We have arrived at the first discussion post of the inaugural Blog Olympics. Blog Olympics is hosted by Books, Tea and A Onesie and Always Opinionated Girl.
Disclaimer: I am not a “real” sports fan. I’m just a teenager who eats popcorn while screaming at high school basketball games. The only sport I play is badminton. And I’m one who is a little adverse to the Hunky Dory Adonis on the front cover. That being said, these are just opinions and observations, with no actual basis on any sports novels. (Because it’s a joke to call them that, lol.) No offense to the readers of these types of novels; this is just my interpretation of what marketers must be thinking.
Come on, the first thing you see picking up a “sports” novel is a picture of a guy with photoshopped abs. Marketers were clearly thinking that it would get mouths drooling and wallets opening. I’ve yet to see an actual YA with legitimate training that’s labeled as a “sports” novel.
There are books like Rites of Passage with intense training; but that’s not a sports novel. There are books like None of The Above where the primary focus isn’t sports; but yet has more accurate portrayals of a training athlete than I’ve seen mentioned.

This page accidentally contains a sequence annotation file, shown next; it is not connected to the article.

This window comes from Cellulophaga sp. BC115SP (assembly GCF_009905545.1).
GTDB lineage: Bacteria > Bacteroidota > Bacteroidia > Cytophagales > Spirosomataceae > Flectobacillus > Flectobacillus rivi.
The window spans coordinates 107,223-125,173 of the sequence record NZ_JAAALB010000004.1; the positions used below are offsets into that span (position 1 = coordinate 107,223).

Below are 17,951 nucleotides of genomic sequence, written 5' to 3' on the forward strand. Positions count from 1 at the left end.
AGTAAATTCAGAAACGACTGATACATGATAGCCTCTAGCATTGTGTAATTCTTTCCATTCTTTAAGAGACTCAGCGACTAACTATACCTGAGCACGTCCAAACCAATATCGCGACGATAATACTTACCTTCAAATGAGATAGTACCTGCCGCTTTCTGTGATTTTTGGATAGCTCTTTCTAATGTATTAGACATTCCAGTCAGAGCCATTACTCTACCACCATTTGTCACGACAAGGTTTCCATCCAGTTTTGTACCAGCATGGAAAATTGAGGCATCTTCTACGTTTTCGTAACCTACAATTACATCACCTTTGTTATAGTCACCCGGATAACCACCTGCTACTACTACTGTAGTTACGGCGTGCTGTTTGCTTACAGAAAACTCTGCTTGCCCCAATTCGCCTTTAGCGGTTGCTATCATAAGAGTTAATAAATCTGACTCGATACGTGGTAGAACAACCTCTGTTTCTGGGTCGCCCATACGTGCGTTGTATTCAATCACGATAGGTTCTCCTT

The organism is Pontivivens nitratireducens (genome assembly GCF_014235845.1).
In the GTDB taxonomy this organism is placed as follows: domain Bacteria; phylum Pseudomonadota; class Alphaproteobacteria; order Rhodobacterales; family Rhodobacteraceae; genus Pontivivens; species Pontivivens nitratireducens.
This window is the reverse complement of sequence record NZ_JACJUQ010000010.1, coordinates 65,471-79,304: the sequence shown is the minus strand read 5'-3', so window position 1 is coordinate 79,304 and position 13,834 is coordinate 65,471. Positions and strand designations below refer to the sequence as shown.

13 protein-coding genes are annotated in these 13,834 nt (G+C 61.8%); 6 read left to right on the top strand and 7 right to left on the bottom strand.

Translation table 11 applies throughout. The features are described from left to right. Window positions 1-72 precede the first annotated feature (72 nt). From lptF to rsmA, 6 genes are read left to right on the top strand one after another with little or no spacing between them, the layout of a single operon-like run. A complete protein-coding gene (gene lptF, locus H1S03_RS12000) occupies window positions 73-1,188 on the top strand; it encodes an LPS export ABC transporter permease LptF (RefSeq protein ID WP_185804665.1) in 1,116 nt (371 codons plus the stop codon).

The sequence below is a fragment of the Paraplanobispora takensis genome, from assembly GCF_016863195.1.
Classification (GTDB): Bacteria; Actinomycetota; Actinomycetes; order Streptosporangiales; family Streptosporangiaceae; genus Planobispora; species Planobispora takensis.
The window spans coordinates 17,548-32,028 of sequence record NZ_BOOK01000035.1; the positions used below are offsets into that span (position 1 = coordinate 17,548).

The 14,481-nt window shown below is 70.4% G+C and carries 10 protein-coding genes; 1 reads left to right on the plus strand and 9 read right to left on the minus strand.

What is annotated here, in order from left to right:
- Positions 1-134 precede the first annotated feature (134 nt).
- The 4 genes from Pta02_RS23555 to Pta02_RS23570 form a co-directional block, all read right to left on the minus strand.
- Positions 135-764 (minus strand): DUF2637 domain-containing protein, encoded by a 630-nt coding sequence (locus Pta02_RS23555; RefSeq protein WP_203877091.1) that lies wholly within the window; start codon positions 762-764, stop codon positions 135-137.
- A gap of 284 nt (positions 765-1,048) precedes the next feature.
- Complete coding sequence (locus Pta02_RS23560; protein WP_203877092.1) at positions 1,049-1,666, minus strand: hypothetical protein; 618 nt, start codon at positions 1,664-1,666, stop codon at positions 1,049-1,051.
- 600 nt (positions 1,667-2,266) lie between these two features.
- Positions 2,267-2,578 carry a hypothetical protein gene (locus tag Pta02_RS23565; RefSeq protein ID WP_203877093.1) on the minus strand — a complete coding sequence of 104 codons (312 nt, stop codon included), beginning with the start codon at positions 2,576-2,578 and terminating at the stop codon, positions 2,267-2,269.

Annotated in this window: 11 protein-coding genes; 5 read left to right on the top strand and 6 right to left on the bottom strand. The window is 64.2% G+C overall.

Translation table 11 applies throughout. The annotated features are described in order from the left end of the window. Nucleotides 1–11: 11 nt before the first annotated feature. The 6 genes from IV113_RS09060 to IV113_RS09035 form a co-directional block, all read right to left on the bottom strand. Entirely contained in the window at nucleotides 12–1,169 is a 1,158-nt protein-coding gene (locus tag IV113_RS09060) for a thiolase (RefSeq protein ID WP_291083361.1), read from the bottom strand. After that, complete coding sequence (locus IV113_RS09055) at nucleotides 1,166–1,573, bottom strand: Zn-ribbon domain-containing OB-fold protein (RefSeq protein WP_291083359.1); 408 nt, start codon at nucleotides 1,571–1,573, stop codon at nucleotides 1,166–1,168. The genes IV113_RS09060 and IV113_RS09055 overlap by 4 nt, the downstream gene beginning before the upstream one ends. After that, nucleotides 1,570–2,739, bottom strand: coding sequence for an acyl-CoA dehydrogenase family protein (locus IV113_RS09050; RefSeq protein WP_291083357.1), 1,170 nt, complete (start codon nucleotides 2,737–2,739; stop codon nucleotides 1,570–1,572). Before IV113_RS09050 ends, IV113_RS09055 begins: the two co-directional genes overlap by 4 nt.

I suppose I understand. No one really
wants to read about Johnny hard core training and learning to get his shooting angle right in Prospect Park till midnight. No one wants to read about all the work it takes to maintain a good body with conditioning; unless it’s going to pertain to development of the actual relationship between the athlete and their partner. (Because we all know that’s the main focus here.)
But if you’re not going to be realistic, why call it a sports novel? That’s incredibly aggravating to those who are actually looking for an accurate portrayal of their “struggle”. Something they’re interested in; and can actually relate to.
So, when someone is talking about a book being in the genre of sports nowadays…I see yet another pair of photoshopped abs. I think heavy, choking romance. I see a story about a guy (or girl, I’m not discriminating here) that’s supposedly involved in hockey basketball, soccer or any other sport–but really is just focused on the girl he’s only known for two days. And, I think that’s an embarrassment. A shame to portray people as depending too much on another’s validation rather than their own desire to reach their goal.
If you’re going to label it sports, why not…I don’t know…actually include the struggles of training, conditioning, and the process? Make it worthy to be fitted that label?
What are your thoughts? Disagree or agree? Why?
Here’s Books, Tea and A Onesie’s post for Blog Olympics DAY 1!
Wesaun is a teen book lion. She’s also an art enthusiast: poetry, theater, and fan art, as well as paintings/drawings. She loves to be overenthusiastic over books and authors.
You can find her at her Twitter: @epicbooklover.
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